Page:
Ambassador Sung Kim made the remarks after holding three-way talks with his South Korean and Japanese counterparts, Noh Kyu-duk and Takehiro Funakoshi, respectively, in Tokyo to discuss humanitarian aid and other incentives to resume dialogue with the North.
The talks came amid renewed security concerns over Pyongyang's weekend test-firings of long-range cruise missiles and signs of its reactivation of a plutonium-producing nuclear reactor.
"We are prepared to work cooperatively with the DPRK to address areas of humanitarian concerns regardless of progress on denuclearization," Kim told reporters after the trilateral talks and a bilateral meeting with Noh.
DPRK stands for the North's official name, the Democratic People's Republic of Korea.
"The United States supports the provision of humanitarian aid, consistent with international standards for access and monitoring to the most vulnerable North Koreans," he added.
He also stressed Washington's backing for "certain" inter-Korean humanitarian cooperation projects.
In recent months, Seoul and Washington have been thrashing out how to reengage with Pyongyang through humanitarian cooperation in such areas as public health, antivirus quarantines, sanitation and clean water.
But questions linger over whether the North would shift to dialogue given its avowed calls for self-reliance to overcome its economic hardships that have deepened under global sanctions and pandemic-driven border closures.
Kim also repeated the US' offer to meet with the North "without preconditions," though he reiterated Washington's "responsibility" to implement the UN Security Council resolutions on the North and its dedication to advocating for North Koreans' human rights.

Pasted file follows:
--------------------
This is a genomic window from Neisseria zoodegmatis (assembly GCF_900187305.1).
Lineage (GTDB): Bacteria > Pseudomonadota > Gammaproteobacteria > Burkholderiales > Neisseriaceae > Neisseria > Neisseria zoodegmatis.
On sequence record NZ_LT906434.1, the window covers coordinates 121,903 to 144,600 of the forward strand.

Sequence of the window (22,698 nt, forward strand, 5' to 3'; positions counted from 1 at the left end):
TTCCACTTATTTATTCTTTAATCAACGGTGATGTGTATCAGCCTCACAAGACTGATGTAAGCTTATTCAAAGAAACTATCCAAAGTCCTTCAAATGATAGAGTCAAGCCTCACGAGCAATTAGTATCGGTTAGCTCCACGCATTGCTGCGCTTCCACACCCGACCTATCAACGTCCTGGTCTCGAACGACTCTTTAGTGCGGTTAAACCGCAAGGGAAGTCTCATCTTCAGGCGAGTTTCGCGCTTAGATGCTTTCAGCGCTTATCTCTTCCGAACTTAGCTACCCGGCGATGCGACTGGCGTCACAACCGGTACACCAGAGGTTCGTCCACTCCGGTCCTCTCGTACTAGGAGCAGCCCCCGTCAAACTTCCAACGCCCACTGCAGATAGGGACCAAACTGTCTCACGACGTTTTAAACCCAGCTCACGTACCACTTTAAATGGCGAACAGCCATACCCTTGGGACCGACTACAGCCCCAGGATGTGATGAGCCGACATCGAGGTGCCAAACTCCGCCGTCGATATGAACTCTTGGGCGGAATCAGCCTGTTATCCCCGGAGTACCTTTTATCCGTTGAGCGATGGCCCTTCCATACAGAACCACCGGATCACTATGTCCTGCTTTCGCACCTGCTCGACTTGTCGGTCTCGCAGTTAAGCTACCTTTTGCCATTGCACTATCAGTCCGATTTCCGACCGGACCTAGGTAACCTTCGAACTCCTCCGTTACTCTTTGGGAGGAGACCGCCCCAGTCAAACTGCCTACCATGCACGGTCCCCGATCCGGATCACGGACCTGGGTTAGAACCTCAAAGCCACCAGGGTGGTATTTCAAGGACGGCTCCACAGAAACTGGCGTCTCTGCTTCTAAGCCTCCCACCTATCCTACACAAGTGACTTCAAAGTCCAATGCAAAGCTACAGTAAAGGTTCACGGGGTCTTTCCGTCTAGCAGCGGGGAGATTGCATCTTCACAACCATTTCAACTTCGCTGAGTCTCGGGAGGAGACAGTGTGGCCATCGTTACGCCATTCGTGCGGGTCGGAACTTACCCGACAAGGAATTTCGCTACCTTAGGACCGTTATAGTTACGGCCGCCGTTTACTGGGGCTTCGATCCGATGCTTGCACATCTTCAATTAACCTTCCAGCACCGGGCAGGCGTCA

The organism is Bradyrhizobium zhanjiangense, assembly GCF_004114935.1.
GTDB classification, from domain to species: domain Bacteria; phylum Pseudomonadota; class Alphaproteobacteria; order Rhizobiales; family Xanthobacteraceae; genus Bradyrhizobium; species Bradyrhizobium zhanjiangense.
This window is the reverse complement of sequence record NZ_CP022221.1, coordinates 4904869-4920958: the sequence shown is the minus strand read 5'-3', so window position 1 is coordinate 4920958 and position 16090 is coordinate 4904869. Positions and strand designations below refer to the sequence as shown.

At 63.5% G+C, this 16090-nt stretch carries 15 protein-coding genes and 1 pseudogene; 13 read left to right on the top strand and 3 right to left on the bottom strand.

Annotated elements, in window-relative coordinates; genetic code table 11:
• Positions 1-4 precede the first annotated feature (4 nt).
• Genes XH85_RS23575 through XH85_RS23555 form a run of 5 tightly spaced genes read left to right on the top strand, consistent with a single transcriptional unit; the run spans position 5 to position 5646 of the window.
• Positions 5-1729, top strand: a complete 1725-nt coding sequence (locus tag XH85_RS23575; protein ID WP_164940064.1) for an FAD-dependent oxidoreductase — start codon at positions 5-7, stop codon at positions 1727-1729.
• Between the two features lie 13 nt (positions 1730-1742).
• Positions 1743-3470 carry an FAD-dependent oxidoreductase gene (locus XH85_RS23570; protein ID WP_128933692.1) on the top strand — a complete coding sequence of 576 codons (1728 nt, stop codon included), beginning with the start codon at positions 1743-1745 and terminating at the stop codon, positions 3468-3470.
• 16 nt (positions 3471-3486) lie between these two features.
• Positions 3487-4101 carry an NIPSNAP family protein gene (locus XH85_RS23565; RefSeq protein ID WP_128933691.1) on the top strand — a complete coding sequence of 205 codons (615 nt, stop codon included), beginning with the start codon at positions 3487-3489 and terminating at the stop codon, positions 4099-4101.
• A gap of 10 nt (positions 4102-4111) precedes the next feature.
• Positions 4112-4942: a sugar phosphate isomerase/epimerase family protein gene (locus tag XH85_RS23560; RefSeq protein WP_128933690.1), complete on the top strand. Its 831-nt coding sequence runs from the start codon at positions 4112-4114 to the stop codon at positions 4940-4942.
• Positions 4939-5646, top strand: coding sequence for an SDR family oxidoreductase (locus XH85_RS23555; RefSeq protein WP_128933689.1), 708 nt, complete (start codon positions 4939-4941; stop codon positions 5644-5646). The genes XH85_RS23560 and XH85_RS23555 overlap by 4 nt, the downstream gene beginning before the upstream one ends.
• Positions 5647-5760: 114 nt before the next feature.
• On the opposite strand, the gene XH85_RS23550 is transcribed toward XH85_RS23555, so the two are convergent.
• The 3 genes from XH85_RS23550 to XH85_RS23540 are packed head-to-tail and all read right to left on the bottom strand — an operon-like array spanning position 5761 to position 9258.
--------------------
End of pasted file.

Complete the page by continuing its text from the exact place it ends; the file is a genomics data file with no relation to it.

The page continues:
"To explore the potential for the diplomacy, the US continues to reach out to Pyongyang to restart dialogue," he said. "Our intent is clear: We harbor no hostile intent towards DPRK, and we're open to meeting with them without preconditions."
At the start of the trilateral meeting, Kim stressed America's "strong" security commitment to South Korea, apparently mindful about the latest flare-up of tensions caused by the North's recent cruise missile tests.
"Our commitment to the security of Japan and ROK is strong," he said, referring to South Korea's official name, the Republic of Korea. "The recent developments in DPRK are a reminder of the importance of close communication and cooperation between the allies."
In recent months, Seoul has been revving up diplomacy to reengage with Pyongyang, seeking to tamp down lingering skepticism over a peace drive overshadowed by the reclusive state's continued pursuit of nuclear and missile programs.
The International Atomic Energy Agency has recently reported indications of the North resuming the operation of a 5-megawatt nuclear reactor at its main Yongbyon complex, including the discharge of cooling water from the reactor.
Noh, Kim and Funakoshi last held their three-way talks in Seoul in June. Last month alone, Noh and Kim held face-to-face talks in Seoul and Washington -- a sign of beefed-up cooperation among the countries over the North Korean issue.
Nuclear talks between Washington and Pyongyang have remained stalled since the Hanoi summit in 2019 between then US President Donald Trump and North Korean leader Kim Jong-un ended without a deal. (Yonhap)